“Growth” is a word used in a variety of business-related contexts. Usually, you’ll see growth used as a positive term—but not all types of business growth are necessarily helpful to a retailer’s bottom line. Growth patterns that prioritize short-term gains over long-term success, for example, are neither healthy nor sustainable.
Many new business owners don’t fully understand how to run and grow a profitable retail business. In fact, only 47% of new retail businesses remain in operation following their first four years, according to the Statistic Brain Research Institute. Knowing how to balance new initiatives with a solid operational structure, and internalizing a few key concepts and principles, will allow you to grow your business strategically over time and help it become one of the ones that succeeds.
You might think that to grow your business, you need to make sure it’s always expanding. That’s not necessarily the case. Depending on your business setup and your personal goals, you might want to focus on maintaining your existing model rather than seek explosive growth.
Understanding the principles of profitable growth, no matter your individual situation, is vital to a successful retail business. Otherwise, you’ll eventually start seeing declining returns over time, as the market landscape shifts and costs rise.
Here, we’ll look at how to grow your business in a healthy way. We’ll start with a high-level overview of the building blocks of profitable growth. Once we define what we mean by growth, as well as a couple of other key concepts, we’ll examine some core principles: leveraging automation and scaling, identifying your company’s core value proposition, and effectively balancing operations and projects. We’ll also dive more deeply into these topics later posts in the series.
How to grow your business: What is ‘growth?’
“Business growth” refers to any pattern of consistent increases in business revenue over time. Simply put, any time your numbers are going up, your retail business is technically experiencing growth. This can happen within a short time frame, in response to a special activity or event, like a marketing campaign or public relations push. It also can occur in a more strategic ongoing way.
Strategic growth from a retail perspective primarily occurs by increasing the number of products being sold, increasing market share, or some combination of the two.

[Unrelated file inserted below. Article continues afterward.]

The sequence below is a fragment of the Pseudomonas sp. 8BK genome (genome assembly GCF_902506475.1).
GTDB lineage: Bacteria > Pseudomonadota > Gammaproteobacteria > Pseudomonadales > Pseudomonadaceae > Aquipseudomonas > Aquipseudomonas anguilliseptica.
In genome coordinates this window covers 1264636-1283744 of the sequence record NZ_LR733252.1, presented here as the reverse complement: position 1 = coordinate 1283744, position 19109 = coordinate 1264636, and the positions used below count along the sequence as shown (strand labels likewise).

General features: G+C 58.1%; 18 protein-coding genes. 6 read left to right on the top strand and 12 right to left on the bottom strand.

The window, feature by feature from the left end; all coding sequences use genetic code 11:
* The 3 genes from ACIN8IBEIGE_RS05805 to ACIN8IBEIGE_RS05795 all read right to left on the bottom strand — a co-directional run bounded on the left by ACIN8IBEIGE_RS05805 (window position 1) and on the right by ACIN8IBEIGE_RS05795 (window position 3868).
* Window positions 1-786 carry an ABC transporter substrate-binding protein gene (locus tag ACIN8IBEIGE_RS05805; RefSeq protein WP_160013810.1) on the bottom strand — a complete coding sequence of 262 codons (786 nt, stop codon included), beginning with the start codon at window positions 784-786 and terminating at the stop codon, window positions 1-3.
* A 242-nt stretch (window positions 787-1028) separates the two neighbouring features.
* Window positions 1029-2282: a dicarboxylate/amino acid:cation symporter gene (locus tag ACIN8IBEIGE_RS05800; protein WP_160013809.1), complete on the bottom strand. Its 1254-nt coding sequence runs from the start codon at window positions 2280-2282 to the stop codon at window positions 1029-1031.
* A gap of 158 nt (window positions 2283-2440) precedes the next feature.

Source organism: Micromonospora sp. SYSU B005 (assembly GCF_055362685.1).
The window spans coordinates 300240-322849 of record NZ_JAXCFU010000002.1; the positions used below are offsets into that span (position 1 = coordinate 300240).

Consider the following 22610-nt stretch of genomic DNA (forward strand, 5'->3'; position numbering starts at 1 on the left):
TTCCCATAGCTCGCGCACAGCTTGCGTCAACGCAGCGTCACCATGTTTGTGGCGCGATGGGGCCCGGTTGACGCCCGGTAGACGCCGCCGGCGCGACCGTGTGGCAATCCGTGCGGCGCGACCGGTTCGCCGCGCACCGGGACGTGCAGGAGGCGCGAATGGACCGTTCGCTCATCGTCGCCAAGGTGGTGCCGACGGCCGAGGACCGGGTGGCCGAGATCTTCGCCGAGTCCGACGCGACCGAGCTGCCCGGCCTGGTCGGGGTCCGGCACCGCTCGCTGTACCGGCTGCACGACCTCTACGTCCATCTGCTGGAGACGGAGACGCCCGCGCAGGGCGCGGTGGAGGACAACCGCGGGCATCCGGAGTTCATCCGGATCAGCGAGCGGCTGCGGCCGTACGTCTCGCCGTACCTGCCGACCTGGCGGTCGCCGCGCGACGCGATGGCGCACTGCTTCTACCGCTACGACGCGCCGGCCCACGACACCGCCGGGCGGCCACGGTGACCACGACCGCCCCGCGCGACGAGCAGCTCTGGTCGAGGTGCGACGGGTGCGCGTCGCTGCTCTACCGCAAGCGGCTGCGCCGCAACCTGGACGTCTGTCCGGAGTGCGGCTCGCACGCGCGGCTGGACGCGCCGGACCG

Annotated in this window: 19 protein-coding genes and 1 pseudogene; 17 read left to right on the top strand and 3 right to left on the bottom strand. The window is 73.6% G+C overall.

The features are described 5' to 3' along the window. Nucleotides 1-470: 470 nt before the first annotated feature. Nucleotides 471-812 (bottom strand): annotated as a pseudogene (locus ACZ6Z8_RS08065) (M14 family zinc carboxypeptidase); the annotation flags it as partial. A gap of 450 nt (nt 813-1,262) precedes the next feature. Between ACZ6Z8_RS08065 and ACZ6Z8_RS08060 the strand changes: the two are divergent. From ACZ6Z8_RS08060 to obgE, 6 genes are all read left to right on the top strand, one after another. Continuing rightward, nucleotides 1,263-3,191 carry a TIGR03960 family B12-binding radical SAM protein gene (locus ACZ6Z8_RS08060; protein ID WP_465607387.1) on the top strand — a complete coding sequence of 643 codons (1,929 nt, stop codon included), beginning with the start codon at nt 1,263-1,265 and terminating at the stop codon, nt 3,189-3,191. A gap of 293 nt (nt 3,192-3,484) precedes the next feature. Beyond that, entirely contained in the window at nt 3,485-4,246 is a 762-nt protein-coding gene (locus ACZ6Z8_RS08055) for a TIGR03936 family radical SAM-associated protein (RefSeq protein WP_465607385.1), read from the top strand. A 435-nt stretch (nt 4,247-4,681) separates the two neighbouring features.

Some examples of long-term tactics used to grow a retail business include:
- Adding a new product or product line
- Offer additional size options for a single product. If you sell face cream, you might add a larger size option for people who want to stock up, or a sample size for customers who want to test the product before purchasing a full-size jar.
- Add a new variation to your existing product line. Instead of selling just red shirts, you might start offering blue shirts in the same style.
- Create a new product that fits within an existing line. If you sell scented beeswax candles, you could add a new scent option.
- Create a new product line to complement an existing one. Start offering quirky pens to go with the quirky notebook you already sell.
- Create a completely new product in the same vertical. Start selling casual shoes in addition to formal shoes.
- Expand to a new vertical. Start renting out your store space as an event venue in the evenings when the shop is closed.
- Increasing market share for existing products
- Run a marketing campaign targeting your competitors’ customers, encouraging them to try your brand
- Optimize your product to fill a gap your competitors’ products currently don’t
- Expand your existing market by reaching into a new demographic
The best way to figure out what option will work best for you is through market and audience research. Look for the preferences or products that fulfill the following criteria:
- Your customers want it
- It currently doesn’t exist within your industry
- It does currently exist in your industry but you can put a unique spin on it